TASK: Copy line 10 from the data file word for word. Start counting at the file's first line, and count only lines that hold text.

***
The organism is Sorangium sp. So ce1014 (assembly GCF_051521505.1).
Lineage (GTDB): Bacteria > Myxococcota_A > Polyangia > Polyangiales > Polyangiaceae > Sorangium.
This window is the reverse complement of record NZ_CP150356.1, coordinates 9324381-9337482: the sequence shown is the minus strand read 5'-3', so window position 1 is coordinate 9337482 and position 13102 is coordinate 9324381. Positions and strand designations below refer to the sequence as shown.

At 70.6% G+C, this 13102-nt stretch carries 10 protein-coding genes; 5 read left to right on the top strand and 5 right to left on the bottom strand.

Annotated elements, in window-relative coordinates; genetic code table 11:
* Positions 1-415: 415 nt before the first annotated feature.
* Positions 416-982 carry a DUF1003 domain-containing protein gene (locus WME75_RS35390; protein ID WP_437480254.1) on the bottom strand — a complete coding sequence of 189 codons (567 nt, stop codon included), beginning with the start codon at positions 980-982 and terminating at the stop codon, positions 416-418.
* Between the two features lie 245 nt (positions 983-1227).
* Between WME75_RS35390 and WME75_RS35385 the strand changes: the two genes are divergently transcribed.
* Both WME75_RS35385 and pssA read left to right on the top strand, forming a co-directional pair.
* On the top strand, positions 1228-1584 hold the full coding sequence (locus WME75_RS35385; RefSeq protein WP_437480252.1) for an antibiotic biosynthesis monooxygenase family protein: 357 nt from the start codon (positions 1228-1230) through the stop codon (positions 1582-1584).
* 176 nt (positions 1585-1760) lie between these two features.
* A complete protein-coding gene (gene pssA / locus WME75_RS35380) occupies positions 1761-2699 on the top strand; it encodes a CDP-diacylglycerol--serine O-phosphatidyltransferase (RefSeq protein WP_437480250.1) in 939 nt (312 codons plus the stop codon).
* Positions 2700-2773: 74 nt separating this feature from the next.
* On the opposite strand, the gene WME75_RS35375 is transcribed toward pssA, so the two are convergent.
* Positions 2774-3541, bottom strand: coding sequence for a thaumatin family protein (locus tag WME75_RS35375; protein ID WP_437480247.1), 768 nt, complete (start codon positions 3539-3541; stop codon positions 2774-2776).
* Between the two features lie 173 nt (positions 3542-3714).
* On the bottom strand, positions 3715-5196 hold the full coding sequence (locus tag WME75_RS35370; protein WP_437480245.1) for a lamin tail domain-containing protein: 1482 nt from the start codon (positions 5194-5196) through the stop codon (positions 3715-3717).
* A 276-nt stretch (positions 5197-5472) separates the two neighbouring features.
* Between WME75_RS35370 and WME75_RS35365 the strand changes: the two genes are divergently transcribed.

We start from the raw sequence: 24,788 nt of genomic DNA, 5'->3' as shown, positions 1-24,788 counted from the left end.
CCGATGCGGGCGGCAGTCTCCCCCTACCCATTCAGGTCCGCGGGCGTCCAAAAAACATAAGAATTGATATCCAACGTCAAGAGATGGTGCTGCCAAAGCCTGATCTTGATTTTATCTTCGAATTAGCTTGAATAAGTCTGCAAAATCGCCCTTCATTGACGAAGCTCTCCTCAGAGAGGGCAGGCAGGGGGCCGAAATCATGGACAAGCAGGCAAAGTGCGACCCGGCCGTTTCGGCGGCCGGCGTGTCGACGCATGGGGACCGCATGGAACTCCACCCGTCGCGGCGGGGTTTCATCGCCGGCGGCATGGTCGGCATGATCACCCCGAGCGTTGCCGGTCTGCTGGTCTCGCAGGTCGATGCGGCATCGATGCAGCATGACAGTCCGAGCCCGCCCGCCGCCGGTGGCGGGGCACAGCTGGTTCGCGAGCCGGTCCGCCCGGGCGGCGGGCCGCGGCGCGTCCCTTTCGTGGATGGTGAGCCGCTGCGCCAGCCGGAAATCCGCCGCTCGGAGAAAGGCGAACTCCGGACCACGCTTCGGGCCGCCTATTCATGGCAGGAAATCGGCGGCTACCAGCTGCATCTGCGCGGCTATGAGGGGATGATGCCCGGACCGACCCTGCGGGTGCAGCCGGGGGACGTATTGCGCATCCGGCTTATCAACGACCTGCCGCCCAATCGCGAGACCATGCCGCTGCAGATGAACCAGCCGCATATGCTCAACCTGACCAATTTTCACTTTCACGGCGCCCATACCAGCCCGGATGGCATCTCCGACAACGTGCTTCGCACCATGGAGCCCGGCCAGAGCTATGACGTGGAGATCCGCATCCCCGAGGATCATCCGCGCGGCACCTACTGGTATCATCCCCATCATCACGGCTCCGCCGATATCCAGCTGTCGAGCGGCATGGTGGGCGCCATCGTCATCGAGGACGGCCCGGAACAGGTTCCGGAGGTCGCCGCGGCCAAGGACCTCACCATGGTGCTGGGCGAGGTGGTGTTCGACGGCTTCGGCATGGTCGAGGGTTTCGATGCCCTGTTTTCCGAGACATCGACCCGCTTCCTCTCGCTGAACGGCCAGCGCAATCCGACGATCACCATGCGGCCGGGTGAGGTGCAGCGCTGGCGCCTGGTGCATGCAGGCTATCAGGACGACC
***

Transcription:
* Both WME75_RS35385 and pssA read left to right on the top strand, forming a co-directional pair.